5 Soft Skills Employers Are Looking For
Looking for work? Here's what should go on your resumé.
By Megan Zolorycki
Are you starting the search for a student job? Whether that job is in your field of study or not, it's important to understand what employers are looking for.
"Regardless of how strong your 'hard' or technical skills are, 'soft' skills are key," says Vancouver Island University Career Services Officer Paula Deering.
Soft skills are the interpersonal skills that help you fully use your hard skills and succeed in the workplace. More than ever, employers are looking for employees who fit into their workplace culture rather than just those who have the technical skills to do the job.
As I started to do some research, it's apparent that there are about five key soft skills employers are looking for.
Communication in its simplest sense is "the ability to speak and write clearly, as well as the ability to listen well and process what others say," says Forbes magazine. Good communication skills encompass all realms, including written work and verbal communication, in-person and more recently, virtual interactions. An employee who is unable to actively listen and/or read and respond in an appropriate manner will get left behind on a team.To highlight your communication skills on a resumé, put this ability first on your list of professional skills. Use examples that show both written and verbal communication abilities.
Tip: Make sure your resumé is professional and clearly communicates who you are as an employee.
"Employers are in search of candidates that have the personal attributes to work effectively on a team," says Deering. But teamwork is more than just being a nice person to work with. Teamwork is active and it involves collaborating with colleagues and the ability to work with anyone seamlessly, especially if you're working on a deadline.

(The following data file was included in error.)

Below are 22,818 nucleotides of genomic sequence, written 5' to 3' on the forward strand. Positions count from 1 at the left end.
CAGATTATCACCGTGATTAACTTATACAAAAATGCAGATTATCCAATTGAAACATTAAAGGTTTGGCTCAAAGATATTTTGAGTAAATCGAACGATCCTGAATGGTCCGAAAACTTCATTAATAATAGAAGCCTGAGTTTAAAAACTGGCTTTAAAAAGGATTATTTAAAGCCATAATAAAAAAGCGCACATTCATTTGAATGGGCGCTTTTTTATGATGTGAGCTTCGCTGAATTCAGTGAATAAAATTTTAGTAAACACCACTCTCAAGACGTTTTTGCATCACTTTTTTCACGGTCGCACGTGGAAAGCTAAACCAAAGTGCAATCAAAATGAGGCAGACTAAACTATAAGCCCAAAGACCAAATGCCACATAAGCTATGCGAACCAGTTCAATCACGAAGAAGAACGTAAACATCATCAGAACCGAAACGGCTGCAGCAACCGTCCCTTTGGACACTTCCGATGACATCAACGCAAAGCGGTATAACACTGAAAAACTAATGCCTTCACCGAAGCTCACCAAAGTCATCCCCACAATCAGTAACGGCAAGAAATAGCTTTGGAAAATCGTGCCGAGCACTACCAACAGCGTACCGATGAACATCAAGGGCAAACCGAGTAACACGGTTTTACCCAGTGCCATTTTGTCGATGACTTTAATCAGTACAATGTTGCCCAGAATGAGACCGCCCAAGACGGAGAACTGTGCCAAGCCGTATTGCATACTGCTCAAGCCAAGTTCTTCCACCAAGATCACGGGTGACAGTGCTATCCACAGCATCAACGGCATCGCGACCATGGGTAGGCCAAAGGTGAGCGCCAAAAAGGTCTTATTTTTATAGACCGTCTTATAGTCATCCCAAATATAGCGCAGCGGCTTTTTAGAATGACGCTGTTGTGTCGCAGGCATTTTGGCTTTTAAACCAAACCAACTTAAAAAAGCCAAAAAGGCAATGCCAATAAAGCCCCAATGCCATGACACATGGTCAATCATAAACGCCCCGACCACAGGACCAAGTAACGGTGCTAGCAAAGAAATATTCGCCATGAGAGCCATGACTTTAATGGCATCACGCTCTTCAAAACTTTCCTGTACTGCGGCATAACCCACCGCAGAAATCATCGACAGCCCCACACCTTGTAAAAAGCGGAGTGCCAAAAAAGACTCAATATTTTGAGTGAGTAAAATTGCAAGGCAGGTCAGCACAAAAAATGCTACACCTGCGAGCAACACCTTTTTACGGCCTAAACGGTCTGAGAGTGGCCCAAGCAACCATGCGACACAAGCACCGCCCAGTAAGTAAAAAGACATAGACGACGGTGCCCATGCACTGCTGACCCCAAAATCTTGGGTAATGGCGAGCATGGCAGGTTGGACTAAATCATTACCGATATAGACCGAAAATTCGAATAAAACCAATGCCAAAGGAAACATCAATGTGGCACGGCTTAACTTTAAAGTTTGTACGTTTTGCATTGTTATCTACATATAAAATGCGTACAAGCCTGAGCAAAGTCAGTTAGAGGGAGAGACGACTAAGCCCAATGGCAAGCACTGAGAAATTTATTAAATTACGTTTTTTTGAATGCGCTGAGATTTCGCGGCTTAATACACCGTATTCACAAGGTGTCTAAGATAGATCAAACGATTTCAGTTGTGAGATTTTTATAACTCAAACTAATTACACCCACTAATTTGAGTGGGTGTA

To highlight teamwork skills on your resumé, use an example of a time you collaborated within a team to achieve a goal. Be specific and shine the light on what YOU did.
3. Problem solving
Problem solving has never been more important than right now in the workforce. Over the past two years, businesses have had to navigate the never-ending global changes caused by the pandemic, which involved deep critical thinking. If you're able to demonstrate that you can handle challenging situations, employers will be on board.
Highlight this on your resumé by listing skills that represent problem solving, and make sure you're prepared to answer a situational or behavioural interview question. The STAR Method can help you prepare.
Like communication, empathy, or the ability to interpret people's thoughts and feelings, can assist you in making difficult decisions.
Empathy is harder to demonstrate on a resumé. To do this, describe a time you used emotional intelligence at work.
Taking initiative means you're a self-starter. You do things before you're asked to do them and you're actively spotting advantages and opportunities. This ties hand in hand with leadership and engagement. Employers do not want to babysit their employees. Demonstrate you can get things done without 24/7 guidance, and you'll stand out.
Use words on your resume such as "initiated" or "drove," and then be very specific on what you did and how you did it.
Resources on campus
The Centre for Experiential Learning (CEL) at VIU helps prepare students for co-operative education, internship opportunities, and the transition into the workforce.
"The goal of the CEL team is to assist students in developing meaningful opportunities and objectives that fit the unique needs of each individual and their desired industry," says Deering.
I asked Deering one tip she would give to an emerging VIU graduate about to enter the workforce and she said, "PROFFESIONALISM" (yes, in all-caps):
- Practice your communication skills,
- Be ethical and demonstrate integrity,
- Develop self-awareness,
- Take the initiative to develop your skills, and
- Keep your social media presence clean.
Take your job search seriously, work on demonstrating key soft skills, and you'll be on the path to success. Good luck!
Megan Zolorycki has lived on Vancouver Island for more than 10 years. She is a second-year Bachelor of Arts student at VIU, majoring in creative writing and minoring in human resource management. Her long-term goal is to enter the journalism field.
*This article originally appeared on the VIU Blog!
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